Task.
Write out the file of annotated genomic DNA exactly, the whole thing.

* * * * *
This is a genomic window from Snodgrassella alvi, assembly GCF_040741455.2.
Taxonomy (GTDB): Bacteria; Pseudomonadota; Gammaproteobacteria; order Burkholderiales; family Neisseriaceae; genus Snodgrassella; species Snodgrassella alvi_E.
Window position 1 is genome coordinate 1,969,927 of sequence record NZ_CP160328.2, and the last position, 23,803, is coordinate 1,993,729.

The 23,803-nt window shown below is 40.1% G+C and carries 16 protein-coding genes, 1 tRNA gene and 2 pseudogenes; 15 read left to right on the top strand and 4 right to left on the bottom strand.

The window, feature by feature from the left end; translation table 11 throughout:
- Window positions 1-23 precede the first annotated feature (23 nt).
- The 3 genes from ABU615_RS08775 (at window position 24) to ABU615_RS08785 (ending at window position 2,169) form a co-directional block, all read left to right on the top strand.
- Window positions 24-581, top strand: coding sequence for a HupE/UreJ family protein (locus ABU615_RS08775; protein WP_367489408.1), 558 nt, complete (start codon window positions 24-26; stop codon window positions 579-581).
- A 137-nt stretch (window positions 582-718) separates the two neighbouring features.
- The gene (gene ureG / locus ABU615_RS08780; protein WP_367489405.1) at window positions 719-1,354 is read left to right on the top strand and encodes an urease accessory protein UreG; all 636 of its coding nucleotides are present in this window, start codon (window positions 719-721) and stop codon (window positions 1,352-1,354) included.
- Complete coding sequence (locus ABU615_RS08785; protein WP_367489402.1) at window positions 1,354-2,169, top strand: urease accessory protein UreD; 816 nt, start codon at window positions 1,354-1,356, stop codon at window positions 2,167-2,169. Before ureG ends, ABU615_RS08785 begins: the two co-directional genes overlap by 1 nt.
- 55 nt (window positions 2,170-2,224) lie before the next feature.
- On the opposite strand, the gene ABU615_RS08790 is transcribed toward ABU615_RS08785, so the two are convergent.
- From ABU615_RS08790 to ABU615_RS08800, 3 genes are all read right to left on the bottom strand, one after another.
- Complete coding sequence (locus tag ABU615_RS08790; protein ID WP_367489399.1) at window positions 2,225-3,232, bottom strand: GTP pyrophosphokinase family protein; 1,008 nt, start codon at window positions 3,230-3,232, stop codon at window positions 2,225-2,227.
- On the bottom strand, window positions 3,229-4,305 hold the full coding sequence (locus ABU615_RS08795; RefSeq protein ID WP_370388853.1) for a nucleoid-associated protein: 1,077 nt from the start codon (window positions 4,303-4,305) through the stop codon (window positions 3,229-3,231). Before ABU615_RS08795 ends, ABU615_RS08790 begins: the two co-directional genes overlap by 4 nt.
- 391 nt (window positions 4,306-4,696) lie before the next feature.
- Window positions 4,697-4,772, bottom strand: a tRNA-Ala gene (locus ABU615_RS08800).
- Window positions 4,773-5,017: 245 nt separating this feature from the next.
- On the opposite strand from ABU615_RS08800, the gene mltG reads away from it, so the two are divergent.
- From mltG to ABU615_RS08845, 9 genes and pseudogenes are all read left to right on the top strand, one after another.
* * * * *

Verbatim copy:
This is a genomic window from Snodgrassella alvi, assembly GCF_040741455.2.
Taxonomy (GTDB): Bacteria; Pseudomonadota; Gammaproteobacteria; order Burkholderiales; family Neisseriaceae; genus Snodgrassella; species Snodgrassella alvi_E.
Window position 1 is genome coordinate 1,969,927 of sequence record NZ_CP160328.2, and the last position, 23,803, is coordinate 1,993,729.

The 23,803-nt window shown below is 40.1% G+C and carries 16 protein-coding genes, 1 tRNA gene and 2 pseudogenes; 15 read left to right on the top strand and 4 right to left on the bottom strand.

The window, feature by feature from the left end; translation table 11 throughout:
- Window positions 1-23 precede the first annotated feature (23 nt).
- The 3 genes from ABU615_RS08775 (at window position 24) to ABU615_RS08785 (ending at window position 2,169) form a co-directional block, all read left to right on the top strand.
- Window positions 24-581, top strand: coding sequence for a HupE/UreJ family protein (locus ABU615_RS08775; protein WP_367489408.1), 558 nt, complete (start codon window positions 24-26; stop codon window positions 579-581).
- A 137-nt stretch (window positions 582-718) separates the two neighbouring features.
- The gene (gene ureG / locus ABU615_RS08780; protein WP_367489405.1) at window positions 719-1,354 is read left to right on the top strand and encodes an urease accessory protein UreG; all 636 of its coding nucleotides are present in this window, start codon (window positions 719-721) and stop codon (window positions 1,352-1,354) included.
- Complete coding sequence (locus ABU615_RS08785; protein WP_367489402.1) at window positions 1,354-2,169, top strand: urease accessory protein UreD; 816 nt, start codon at window positions 1,354-1,356, stop codon at window positions 2,167-2,169. Before ureG ends, ABU615_RS08785 begins: the two co-directional genes overlap by 1 nt.
- 55 nt (window positions 2,170-2,224) lie before the next feature.
- On the opposite strand, the gene ABU615_RS08790 is transcribed toward ABU615_RS08785, so the two are convergent.
- From ABU615_RS08790 to ABU615_RS08800, 3 genes are all read right to left on the bottom strand, one after another.
- Complete coding sequence (locus tag ABU615_RS08790; protein ID WP_367489399.1) at window positions 2,225-3,232, bottom strand: GTP pyrophosphokinase family protein; 1,008 nt, start codon at window positions 3,230-3,232, stop codon at window positions 2,225-2,227.
- On the bottom strand, window positions 3,229-4,305 hold the full coding sequence (locus ABU615_RS08795; RefSeq protein ID WP_370388853.1) for a nucleoid-associated protein: 1,077 nt from the start codon (window positions 4,303-4,305) through the stop codon (window positions 3,229-3,231). Before ABU615_RS08795 ends, ABU615_RS08790 begins: the two co-directional genes overlap by 4 nt.
- 391 nt (window positions 4,306-4,696) lie before the next feature.
- Window positions 4,697-4,772, bottom strand: a tRNA-Ala gene (locus ABU615_RS08800).
- Window positions 4,773-5,017: 245 nt separating this feature from the next.
- On the opposite strand from ABU615_RS08800, the gene mltG reads away from it, so the two are divergent.
- From mltG to ABU615_RS08845, 9 genes and pseudogenes are all read left to right on the top strand, one after another.